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    If the bar has known provenance and identifiable, restoration -might- be worth considering. If it can't be idenitified, I'd look carefully at the ribbons. While silk can be professionally cleaned, any tears or holes could easily be far more trouble and expense than the finanical and other intangible values restoration might give in return. If there are any small holes, tears, or weak spots in the cloth I'd suggest a rethink of the project and how much effort, time, and money you're willing to invest.

    Cleaning silk even by museum conservation staff always carries with it an element of risk. Using -any- chemicals, even water, affects the chemical stability of the fibers. Museum and professional conservators aren't cheap, usually have a very long to-do list. Mounted ribbons are not as easy to clean as flat strips of cloth. Cleaning the ribbons "in place" is more difficult and can be far more expensive than removing the ribbons, cleaning them, and then putting them back on the bar mounting. (That's also major historical restoration if they are removed, cleaned, and put back on.) Money aside, some of them are picky about what they want to work on, and may decide they aren't interested. Conservators are similar to medical responders who "triage" patients and set priorities whether someone or something can be cared for.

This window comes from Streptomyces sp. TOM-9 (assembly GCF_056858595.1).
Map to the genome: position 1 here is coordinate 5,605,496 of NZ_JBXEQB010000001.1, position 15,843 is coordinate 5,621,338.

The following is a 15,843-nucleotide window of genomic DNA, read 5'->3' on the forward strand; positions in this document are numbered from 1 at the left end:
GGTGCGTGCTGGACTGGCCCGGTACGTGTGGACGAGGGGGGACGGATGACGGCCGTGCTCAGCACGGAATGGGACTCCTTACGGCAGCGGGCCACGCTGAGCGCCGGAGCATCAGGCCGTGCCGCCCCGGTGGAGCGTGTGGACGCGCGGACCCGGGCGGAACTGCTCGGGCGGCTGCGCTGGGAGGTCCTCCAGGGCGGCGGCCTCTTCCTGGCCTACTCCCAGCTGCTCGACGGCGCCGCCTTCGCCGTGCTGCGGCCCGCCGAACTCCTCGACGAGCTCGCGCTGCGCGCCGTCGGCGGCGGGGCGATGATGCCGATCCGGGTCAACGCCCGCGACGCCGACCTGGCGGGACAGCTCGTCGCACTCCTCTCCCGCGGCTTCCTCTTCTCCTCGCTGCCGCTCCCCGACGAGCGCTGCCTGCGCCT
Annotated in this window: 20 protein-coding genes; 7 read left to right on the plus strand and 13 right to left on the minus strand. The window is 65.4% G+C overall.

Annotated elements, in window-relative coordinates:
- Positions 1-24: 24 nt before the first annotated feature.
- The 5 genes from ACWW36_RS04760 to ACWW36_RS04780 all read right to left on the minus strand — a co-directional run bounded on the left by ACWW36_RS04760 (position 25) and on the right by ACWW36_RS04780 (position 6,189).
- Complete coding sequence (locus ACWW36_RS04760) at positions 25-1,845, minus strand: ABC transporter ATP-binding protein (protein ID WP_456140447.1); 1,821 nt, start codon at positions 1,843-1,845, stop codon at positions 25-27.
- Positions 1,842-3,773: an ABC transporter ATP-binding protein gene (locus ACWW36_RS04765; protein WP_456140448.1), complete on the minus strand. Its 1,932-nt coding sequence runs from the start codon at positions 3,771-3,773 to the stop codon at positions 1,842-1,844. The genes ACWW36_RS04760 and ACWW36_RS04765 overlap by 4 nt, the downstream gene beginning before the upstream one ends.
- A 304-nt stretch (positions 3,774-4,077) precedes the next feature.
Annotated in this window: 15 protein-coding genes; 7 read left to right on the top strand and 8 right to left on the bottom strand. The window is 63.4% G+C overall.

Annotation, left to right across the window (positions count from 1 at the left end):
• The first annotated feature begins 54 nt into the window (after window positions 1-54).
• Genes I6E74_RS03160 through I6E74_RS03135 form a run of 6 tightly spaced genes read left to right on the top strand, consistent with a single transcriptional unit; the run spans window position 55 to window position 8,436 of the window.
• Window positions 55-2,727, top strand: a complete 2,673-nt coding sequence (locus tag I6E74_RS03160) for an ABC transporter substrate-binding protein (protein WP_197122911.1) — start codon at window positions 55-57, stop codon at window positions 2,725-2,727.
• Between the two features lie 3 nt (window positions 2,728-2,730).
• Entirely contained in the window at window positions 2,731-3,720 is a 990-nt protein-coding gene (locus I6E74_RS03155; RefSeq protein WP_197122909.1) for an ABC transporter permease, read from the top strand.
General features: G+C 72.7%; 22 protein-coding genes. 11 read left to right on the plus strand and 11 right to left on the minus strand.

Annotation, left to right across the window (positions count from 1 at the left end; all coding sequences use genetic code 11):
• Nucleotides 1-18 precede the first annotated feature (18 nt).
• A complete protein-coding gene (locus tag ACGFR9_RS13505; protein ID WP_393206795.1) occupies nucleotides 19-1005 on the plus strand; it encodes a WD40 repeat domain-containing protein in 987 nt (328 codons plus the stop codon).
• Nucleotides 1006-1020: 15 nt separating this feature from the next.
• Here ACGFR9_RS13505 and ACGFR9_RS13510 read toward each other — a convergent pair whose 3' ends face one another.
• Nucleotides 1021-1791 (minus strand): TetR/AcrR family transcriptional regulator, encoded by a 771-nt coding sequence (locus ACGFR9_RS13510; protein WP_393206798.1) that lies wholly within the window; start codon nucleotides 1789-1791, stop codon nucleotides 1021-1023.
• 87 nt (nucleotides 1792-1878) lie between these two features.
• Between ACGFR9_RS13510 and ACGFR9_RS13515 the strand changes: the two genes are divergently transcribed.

Rick's point about medals being returned by family after the death of the recipient is part of the historical past. If the bar underwent what amounts to legal and mandatory sugery by the requirements of the state, undoing that "surgery" -is- tampering with history.

    The bar has been altered, and Rick pointing out that possibly two very significant medals were removed, isn't the same as replacing a lost or removed "Hindenburg", "Centenary" or length of service medal.

    I have graduate degrees in anthropology/archaeology and am resposible for putting tonnes of artefacts into museum storage. Recovering items in the field requires making decisions on how to use conservation resources, what to spend money on for lab tests, etc. I have a great deal of first hand experience in the field, labs, and museums. Historians (and archaeologists) frequently talk about how important history is, but not everything is worth preserving. What -is- comes with experience, and weighing against time, available financial and other resources, not to mention storing "everything."